You will be told whether you will have surgery as an inpatient or outpatient, what to take to hospital, and other useful information. Your legs may be measured for stockings to help reduce the chance of developing a blood clot in your veins (deep vein thrombosis or DVT). You might wear these during surgery and for a short time afterwards.

If you will need support services after surgery, such as the advice of a dietitian or social worker, you will be given referrals for these.

If you are having minor surgery, you may not need to attend a preoperative assessment appointment. Your doctor will discuss the surgery and how to prepare at one of your usual appointments.

Tell the doctor if you are taking any over-the-counter or herbal medicines, as these could affect the surgery and your recovery.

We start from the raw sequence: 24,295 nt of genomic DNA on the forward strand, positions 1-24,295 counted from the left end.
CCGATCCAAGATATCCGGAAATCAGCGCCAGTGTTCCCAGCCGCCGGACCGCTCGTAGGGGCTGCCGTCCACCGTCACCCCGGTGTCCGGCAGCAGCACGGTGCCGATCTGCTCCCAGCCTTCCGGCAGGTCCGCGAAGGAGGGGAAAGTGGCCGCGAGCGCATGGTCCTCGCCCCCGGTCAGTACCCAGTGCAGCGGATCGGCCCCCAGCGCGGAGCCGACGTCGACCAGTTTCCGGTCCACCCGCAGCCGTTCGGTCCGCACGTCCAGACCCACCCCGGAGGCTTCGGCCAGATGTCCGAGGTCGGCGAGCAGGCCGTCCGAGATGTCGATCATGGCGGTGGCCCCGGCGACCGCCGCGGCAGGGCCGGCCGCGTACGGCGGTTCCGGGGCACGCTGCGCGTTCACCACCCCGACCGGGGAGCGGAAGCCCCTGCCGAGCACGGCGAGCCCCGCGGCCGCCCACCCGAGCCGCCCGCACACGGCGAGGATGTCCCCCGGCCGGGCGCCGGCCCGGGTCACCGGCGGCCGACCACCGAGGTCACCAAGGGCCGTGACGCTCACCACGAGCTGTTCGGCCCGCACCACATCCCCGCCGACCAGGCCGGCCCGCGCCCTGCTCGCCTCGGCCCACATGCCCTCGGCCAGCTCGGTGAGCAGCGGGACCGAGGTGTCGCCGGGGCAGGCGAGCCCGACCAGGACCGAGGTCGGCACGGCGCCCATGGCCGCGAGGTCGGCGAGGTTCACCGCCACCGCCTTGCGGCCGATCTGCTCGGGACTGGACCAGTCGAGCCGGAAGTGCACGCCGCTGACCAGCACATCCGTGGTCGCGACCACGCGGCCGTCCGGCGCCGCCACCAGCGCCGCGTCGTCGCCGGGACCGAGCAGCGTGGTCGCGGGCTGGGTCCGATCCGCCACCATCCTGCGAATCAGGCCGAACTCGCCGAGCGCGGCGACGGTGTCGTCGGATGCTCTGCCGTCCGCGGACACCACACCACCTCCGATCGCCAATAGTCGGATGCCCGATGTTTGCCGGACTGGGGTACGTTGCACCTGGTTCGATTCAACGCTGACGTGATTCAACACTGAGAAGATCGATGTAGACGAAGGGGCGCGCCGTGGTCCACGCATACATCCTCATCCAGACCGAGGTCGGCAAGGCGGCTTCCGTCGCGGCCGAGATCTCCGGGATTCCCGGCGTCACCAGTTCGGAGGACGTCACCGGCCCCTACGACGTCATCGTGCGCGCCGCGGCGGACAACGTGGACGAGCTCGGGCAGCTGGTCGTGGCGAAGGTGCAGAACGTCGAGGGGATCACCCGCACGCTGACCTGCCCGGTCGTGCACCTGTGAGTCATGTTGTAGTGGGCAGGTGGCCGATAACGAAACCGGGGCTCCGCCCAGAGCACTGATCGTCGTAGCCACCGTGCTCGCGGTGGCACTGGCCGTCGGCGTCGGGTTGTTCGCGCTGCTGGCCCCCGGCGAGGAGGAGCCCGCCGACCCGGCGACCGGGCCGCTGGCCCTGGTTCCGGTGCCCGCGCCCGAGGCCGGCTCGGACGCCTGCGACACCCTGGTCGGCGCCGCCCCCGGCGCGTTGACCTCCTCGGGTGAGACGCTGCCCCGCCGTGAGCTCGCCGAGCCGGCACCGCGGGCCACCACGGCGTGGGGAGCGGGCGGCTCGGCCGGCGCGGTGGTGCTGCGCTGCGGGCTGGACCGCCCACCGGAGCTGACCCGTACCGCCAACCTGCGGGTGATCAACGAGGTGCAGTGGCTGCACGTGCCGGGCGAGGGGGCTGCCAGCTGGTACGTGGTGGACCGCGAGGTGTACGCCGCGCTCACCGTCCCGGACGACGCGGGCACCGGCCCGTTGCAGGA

Understanding the risks

Almost all medical procedures have risks, and surgery is no exception. Factors to consider when weighing up the risks and benefits include:

  • the length of the operation
  • the type of anaesthetic you will have
  • your age and general health.

Although advances in surgical techniques have made surgery safer, there are still things that may not go as planned. See The day of the surgery and Recovering from surgery. Overall, you and your surgeon should feel that the expected benefits outweigh the possible risks.

Informed consent

A doctor needs your agreement (consent) to perform any medical treatment. Receiving and understanding information about treatment before agreeing is called informed consent.

Adults can give their consent – or refuse it – if they have capacity. Capacity means they can understand the information about the proposed choices and make decisions based on this information.